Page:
Norah

My maternal grandmother, Norah Lord, was born in West Africa, in the French Cameroons, on August 5th 1923. Her father was a British merchant, Henry Lord, and her mother was African and her name was Sophie Moussinga. Sophie passed away while Norah was still very young, maybe even giving birth to Norah, and so Norah was raised by her maternal grandmother; Ma Moussinga. She was a merchant who sailed from Douala to Senegal, stopping at all the ports along the way. Thus Norah ended up at a school for young girls in Senegal. We know very little about her childhood and youth, just that the whole family lived on the same farm, with Ma Moussinga as the matriarch, and with aunts and uncles and cousins in several houses on the family property.

Henry Lord later married a British woman and had other children, and Norah lived with them for a time, but was treated like a servant, which she did not much care for.

WWII erupted in 1939, and although there was no active warfare going on in West Africa, young people across the continent were anxious to contribute – among them my maternal grandfather who was in Nigeria; Eugene Schaer. He had heard that a part of the French Army – ‘Les Francais Libres’, was to be gathered by lake Chad. Norah had also heard this. So they both travelled there, from opposite directions. Both were rejected by the French Army – my grandfather because he was a Swiss national, and Switzerland was neutral, and Norah because she was too young. She had run away from home to join the army, but was only 17.

It was at Lake Chad my grandparents first met. Norah had already been there for a few weeks before my grandfather arrived. It did not take long before they became better acquainted. The governor was responsible for Norah, and had been instructed to return her to her family, but she refused to go back, and made up her mind to travel back to Kano in Nigeria with my grandfather instead, some 1000 miles away. He was forced to leave almost immediately, and she said she would follow as soon as she could. She had to wait and travel with a caravan made up of people making the trek together across the wilderness to avoid robbers and such. Norah travelled on horseback! En route they met a flock of elephants that charged towards them at one point, but Norah was unfazed. She pulled out her little box camera and took pictures of them, while others probably would have turned around and run away! (My mother still has some of these pictures.) The journey took six weeks, my mother says, and Norah arrived in Kano in the middle of the night.

There was a knock at the gate, and my grandfather wondered who it might be. It was his beloved.

Norah Bicycle

Norah was a very special and brave woman. Everybody who ever met her remembered her. She was beautiful and classy. She made her own clothes and had ambitions to go to Paris and become a seamstress there. She was among the first to make crocodile handbags, and she shot the crocodiles herself. She would cut out the pattern for the handbags on the skins, make small holes for the stitches, and then send the skins off to be sewn into handbags and totes. She was an excellent horseback rider, and my grandparents would often race each other in the evenings.

Norah Crocodile

I believe they moved around a great deal while in Nigeria. My grandfather had different assignments through his job at ATM ( Amalgated Tin Mining company)  whom he worked for at the time.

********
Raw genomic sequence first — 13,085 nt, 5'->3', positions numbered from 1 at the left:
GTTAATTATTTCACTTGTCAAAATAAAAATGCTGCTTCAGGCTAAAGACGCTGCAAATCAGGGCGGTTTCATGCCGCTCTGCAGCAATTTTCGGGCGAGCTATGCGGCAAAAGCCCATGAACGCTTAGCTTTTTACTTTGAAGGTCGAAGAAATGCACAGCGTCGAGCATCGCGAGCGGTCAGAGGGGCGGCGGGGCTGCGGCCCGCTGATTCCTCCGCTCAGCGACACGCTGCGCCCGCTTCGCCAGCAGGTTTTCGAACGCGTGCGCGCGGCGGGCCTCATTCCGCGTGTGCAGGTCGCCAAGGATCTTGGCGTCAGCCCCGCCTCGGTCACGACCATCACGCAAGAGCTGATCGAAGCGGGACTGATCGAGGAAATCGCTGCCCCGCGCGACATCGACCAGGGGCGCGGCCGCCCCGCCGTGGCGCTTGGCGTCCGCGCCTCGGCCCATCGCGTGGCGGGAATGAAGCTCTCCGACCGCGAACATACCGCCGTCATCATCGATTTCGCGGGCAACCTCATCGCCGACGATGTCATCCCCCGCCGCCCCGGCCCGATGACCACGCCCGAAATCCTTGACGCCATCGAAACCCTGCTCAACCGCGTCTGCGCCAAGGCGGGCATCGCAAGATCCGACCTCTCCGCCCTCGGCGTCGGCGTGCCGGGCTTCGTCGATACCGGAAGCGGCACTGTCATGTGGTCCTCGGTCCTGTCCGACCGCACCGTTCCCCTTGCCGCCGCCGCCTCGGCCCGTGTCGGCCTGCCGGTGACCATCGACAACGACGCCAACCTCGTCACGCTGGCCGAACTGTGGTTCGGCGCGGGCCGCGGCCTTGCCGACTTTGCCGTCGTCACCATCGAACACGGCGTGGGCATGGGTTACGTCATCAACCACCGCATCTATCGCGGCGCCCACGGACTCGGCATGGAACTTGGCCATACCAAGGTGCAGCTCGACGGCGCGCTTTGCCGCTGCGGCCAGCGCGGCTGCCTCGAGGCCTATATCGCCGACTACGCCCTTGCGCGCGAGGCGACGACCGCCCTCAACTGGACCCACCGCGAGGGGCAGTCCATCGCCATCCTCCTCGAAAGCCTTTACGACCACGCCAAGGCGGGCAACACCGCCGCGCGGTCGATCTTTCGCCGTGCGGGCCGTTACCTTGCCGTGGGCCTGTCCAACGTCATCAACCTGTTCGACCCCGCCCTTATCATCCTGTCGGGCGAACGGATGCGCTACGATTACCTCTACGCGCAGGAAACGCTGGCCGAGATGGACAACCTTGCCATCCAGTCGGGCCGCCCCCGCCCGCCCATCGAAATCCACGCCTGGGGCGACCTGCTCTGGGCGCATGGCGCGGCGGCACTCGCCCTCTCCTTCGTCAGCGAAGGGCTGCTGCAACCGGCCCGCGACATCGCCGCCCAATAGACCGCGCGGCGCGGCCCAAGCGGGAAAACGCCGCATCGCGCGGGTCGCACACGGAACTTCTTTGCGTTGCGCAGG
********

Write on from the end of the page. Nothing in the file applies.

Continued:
They were married March 15th 1944, and my mother was born in June that same year.

Norah sadly passed away in November of 1945, only 22 years old. She had been suffering from terrible headaches for some time, and the doctor had said that she needed surgery. She did not want to spend time in hospital while on their planned holiday in Europe – Eugene’s first in 8 years – so even though she was not in pain at the time, it was decided that she would have surgery in Nigeria at the hospital in Jos, which is also where my mother was born.

Because of the war, and lack of medical supplies, the hospital did not have ether to use as an anesthetic. They used chloroform instead, and Norah died of an allergic reaction, before the doctor even picked up the scalpel. It was a sudden and tragic death, which devastated my grandfather. Norah was the love of his life, and they only had 6 years together.

My most treasured temple moment is participating in the sealing of my maternal grandparents to each other, and my mother to them. In my mind’s eye I  imagined my grandfather sweeping her up in his arms and joyfully exclaiming: “Now we will be together forever!”…

 

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Showing 4 comments
  • Chris

    What a beautifully tragic story! Such an amazing ancestry you have. 😀

    • Jojo

      I know, right? 😀

  • Jon Hill

    I enjoyed this post even more! Thank you Joanna. What a beautiful, courageous, and spunky grandmother! I felt compelled to follow each of your Wikipedia links in the article to learn more, and even sketched Nora’s pedigree on some scratch paper so I could better visualize and understand the relationships, dates and geography. I am even a bit envious of your African heritage. I should probably explain what I mean. 🙂
    One of my very closest friends (Chris knows him well) is Kabangu Kass Jean Kapenda — whom we all know by his Christian name, Jean Kapenda. We met Jean in Quito, Ecuador in 1986, shortly after Jean arrived there as a political refugee from DR Congo (called Zaire back in those days) via Switzerland. Jean has a sweet, smart, and beautiful daughter named Christie. For several years I had secretly hoped one of my boys might marry Christie. Of course wise parents don’t get involved in those kinds of things, do they? 😀

    • Jojo

      Ha! I’m considering writing a post about the pros of arranged marriages, hoping my kids might read it and take a hint…! 😀